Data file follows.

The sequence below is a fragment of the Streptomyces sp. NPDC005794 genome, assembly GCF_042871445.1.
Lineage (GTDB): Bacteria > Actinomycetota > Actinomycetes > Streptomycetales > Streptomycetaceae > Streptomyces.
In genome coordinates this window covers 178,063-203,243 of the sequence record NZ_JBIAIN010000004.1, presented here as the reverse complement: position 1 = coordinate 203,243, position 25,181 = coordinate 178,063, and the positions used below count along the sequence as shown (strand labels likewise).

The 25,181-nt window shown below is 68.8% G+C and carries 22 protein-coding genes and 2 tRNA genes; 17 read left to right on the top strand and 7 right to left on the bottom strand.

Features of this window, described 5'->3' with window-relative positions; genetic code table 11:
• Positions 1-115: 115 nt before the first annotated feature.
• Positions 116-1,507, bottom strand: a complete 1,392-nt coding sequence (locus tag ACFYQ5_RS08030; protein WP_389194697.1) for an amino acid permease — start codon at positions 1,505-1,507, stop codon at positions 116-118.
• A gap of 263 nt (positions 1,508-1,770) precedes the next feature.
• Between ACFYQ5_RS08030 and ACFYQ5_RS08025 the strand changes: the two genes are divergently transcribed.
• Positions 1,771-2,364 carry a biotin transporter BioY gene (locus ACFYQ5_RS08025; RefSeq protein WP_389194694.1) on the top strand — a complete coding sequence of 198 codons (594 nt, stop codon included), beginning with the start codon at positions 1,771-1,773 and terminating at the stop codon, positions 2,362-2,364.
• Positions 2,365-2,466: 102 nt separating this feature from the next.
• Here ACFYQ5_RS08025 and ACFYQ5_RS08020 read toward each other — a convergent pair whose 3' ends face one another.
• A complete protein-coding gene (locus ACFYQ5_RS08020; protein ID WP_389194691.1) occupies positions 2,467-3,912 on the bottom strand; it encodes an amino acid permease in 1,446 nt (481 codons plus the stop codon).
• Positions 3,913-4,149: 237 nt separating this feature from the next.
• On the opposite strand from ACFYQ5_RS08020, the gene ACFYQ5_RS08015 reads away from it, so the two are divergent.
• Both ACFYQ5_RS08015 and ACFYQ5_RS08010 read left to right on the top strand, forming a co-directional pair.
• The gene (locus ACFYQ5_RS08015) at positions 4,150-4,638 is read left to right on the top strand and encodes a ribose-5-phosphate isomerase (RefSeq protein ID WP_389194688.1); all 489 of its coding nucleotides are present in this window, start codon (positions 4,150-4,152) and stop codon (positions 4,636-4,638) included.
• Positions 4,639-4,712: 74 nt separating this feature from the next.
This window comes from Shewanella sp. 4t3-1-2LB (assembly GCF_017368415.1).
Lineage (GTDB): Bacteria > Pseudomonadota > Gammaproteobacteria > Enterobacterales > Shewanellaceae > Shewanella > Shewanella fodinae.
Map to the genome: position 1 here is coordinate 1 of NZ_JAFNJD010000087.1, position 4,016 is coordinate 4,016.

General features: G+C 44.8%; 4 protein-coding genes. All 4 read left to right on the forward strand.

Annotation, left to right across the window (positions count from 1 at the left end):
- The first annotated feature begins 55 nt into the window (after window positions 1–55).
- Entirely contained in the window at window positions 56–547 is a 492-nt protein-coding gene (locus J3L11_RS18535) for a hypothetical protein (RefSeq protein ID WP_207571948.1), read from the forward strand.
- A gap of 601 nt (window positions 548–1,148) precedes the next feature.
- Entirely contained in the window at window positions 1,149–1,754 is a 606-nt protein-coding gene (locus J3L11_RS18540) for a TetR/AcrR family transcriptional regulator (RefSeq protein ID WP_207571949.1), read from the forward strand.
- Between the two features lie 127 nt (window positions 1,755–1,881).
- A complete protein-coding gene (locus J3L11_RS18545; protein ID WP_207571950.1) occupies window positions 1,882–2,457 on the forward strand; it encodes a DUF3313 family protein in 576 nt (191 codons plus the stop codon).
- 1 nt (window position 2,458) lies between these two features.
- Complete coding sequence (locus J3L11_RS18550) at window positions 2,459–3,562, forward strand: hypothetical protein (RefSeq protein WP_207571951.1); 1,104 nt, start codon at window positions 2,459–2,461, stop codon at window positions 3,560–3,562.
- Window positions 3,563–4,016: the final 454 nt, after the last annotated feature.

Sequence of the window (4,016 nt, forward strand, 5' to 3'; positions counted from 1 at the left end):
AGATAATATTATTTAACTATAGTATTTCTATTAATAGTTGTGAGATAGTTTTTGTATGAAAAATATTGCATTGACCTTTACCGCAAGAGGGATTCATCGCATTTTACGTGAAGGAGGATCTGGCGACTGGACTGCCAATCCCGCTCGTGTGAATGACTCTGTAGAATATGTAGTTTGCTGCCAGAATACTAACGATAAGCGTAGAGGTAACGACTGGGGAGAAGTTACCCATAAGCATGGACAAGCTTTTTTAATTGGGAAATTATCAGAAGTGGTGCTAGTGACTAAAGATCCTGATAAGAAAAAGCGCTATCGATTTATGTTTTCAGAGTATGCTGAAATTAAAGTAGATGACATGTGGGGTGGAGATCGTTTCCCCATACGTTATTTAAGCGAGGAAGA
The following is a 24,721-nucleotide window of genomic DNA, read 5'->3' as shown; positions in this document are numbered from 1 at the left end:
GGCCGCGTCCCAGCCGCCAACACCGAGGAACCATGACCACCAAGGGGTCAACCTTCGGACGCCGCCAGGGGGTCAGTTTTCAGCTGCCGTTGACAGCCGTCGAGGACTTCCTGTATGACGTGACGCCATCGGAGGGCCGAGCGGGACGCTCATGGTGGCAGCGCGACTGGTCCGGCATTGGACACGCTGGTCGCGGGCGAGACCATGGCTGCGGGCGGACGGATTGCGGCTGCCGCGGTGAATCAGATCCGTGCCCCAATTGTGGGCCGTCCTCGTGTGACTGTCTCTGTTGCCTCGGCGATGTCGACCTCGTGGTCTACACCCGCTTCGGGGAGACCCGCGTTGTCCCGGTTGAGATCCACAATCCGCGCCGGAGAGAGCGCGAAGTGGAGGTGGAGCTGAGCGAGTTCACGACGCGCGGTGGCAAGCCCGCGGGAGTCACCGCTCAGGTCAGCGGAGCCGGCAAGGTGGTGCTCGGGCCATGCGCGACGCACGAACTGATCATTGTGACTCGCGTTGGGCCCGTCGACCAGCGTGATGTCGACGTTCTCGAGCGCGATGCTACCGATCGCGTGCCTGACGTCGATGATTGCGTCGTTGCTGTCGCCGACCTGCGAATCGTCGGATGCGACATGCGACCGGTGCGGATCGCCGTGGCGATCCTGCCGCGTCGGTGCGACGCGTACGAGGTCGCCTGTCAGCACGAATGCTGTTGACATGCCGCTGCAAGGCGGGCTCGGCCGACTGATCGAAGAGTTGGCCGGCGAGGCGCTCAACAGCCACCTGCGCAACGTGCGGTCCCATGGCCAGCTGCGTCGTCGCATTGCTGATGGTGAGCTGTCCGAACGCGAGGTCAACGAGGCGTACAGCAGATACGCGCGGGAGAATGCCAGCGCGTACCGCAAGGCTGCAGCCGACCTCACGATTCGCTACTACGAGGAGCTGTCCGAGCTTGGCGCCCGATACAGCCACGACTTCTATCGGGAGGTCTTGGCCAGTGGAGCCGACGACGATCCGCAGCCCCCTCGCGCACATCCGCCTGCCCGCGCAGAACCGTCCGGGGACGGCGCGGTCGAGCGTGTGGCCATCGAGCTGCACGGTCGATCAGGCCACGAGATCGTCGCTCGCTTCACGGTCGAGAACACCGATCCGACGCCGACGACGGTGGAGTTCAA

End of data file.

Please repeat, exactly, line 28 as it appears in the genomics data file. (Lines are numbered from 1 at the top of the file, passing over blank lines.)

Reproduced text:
- Between the two features lie 127 nt (window positions 1,755–1,881).